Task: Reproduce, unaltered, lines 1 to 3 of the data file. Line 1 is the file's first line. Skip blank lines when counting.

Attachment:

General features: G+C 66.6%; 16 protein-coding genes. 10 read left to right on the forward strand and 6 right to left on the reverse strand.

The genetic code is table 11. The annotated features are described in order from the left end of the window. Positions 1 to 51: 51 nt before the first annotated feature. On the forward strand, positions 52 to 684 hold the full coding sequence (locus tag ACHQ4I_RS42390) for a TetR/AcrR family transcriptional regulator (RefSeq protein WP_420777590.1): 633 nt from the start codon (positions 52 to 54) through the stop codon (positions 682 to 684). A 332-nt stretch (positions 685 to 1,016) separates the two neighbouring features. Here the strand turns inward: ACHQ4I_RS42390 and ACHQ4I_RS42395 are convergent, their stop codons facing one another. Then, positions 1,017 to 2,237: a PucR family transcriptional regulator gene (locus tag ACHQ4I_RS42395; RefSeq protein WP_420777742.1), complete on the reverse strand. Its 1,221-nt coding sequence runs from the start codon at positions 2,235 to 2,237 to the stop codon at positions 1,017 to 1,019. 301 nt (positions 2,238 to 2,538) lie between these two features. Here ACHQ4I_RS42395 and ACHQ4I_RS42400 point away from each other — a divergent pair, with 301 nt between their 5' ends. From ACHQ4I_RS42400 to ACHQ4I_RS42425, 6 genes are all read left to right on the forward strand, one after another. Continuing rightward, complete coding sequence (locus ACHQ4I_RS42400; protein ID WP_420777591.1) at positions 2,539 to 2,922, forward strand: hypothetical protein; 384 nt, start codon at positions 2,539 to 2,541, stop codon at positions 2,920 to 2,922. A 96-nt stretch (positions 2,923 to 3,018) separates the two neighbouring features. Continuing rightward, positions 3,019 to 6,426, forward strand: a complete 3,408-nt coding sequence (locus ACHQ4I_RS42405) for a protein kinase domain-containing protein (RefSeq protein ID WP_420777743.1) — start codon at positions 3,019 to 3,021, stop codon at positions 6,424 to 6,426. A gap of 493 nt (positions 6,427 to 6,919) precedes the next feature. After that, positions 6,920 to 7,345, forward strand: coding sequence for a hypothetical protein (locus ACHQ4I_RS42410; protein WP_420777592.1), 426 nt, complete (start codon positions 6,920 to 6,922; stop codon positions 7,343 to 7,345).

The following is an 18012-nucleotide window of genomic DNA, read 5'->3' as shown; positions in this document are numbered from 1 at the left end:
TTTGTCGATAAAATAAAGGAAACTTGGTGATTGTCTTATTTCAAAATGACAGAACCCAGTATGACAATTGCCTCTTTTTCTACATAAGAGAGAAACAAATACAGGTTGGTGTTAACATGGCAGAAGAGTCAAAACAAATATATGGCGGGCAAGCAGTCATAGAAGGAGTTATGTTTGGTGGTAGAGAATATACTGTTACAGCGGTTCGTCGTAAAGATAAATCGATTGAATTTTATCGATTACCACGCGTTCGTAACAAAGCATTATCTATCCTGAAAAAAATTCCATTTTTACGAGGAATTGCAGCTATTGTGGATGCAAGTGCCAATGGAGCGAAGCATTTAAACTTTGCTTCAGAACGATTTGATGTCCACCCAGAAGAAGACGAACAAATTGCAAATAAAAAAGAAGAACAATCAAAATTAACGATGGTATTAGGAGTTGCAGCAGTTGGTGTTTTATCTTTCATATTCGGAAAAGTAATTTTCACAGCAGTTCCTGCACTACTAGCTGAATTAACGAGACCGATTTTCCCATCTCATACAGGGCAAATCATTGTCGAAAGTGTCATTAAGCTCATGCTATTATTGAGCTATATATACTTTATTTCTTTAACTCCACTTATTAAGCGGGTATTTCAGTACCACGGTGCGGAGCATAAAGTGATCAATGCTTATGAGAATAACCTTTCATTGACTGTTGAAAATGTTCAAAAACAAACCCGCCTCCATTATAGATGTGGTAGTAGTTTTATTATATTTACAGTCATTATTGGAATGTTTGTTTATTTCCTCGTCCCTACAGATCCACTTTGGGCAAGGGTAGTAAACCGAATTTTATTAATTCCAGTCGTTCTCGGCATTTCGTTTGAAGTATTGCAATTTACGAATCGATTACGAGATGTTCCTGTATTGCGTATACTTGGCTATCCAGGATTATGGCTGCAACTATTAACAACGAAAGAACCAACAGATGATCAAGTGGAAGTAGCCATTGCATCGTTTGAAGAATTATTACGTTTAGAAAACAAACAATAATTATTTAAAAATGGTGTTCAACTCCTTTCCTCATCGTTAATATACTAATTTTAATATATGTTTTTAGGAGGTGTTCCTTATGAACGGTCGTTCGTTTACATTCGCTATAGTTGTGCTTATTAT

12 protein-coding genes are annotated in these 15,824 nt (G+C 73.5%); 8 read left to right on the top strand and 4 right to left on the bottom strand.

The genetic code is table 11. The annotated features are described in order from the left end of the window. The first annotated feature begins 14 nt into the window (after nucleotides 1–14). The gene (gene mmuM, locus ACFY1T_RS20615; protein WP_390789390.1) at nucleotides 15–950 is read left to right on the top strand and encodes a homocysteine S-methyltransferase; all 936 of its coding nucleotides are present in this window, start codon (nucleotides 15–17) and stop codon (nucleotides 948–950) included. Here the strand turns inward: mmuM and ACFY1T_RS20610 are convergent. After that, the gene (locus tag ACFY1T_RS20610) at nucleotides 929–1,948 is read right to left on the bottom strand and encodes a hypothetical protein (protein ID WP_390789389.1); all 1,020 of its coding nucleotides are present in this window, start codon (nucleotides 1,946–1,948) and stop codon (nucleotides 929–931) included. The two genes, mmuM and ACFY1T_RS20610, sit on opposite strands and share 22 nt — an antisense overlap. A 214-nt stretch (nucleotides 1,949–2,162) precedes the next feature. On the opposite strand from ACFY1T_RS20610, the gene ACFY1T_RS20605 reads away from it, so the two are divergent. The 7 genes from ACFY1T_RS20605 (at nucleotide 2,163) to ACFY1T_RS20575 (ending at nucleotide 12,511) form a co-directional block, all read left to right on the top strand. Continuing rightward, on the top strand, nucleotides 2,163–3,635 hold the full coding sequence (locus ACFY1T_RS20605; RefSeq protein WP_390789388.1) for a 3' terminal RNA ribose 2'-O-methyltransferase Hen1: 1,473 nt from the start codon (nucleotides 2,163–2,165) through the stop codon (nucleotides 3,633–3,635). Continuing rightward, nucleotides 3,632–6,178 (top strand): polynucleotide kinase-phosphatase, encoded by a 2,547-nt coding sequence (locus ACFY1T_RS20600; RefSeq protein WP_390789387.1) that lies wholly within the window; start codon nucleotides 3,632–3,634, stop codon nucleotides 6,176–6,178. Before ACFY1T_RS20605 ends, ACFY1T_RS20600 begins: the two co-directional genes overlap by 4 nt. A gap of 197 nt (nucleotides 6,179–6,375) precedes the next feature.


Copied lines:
General features: G+C 66.6%; 16 protein-coding genes. 10 read left to right on the forward strand and 6 right to left on the reverse strand.

The genetic code is table 11. The annotated features are described in order from the left end of the window. Positions 1 to 51: 51 nt before the first annotated feature. On the forward strand, positions 52 to 684 hold the full coding sequence (locus tag ACHQ4I_RS42390) for a TetR/AcrR family transcriptional regulator (RefSeq protein WP_420777590.1): 633 nt from the start codon (positions 52 to 54) through the stop codon (positions 682 to 684). A 332-nt stretch (positions 685 to 1,016) separates the two neighbouring features. Here the strand turns inward: ACHQ4I_RS42390 and ACHQ4I_RS42395 are convergent, their stop codons facing one another. Then, positions 1,017 to 2,237: a PucR family transcriptional regulator gene (locus tag ACHQ4I_RS42395; RefSeq protein WP_420777742.1), complete on the reverse strand. Its 1,221-nt coding sequence runs from the start codon at positions 2,235 to 2,237 to the stop codon at positions 1,017 to 1,019. 301 nt (positions 2,238 to 2,538) lie between these two features. Here ACHQ4I_RS42395 and ACHQ4I_RS42400 point away from each other — a divergent pair, with 301 nt between their 5' ends. From ACHQ4I_RS42400 to ACHQ4I_RS42425, 6 genes are all read left to right on the forward strand, one after another. Continuing rightward, complete coding sequence (locus ACHQ4I_RS42400; protein ID WP_420777591.1) at positions 2,539 to 2,922, forward strand: hypothetical protein; 384 nt, start codon at positions 2,539 to 2,541, stop codon at positions 2,920 to 2,922. A 96-nt stretch (positions 2,923 to 3,018) separates the two neighbouring features. Continuing rightward, positions 3,019 to 6,426, forward strand: a complete 3,408-nt coding sequence (locus ACHQ4I_RS42405) for a protein kinase domain-containing protein (RefSeq protein ID WP_420777743.1) — start codon at positions 3,019 to 3,021, stop codon at positions 6,424 to 6,426. A gap of 493 nt (positions 6,427 to 6,919) precedes the next feature. After that, positions 6,920 to 7,345, forward strand: coding sequence for a hypothetical protein (locus ACHQ4I_RS42410; protein WP_420777592.1), 426 nt, complete (start codon positions 6,920 to 6,922; stop codon positions 7,343 to 7,345).

The following is an 18012-nucleotide window of genomic DNA, read 5'->3' as shown; positions in this document are numbered from 1 at the left end: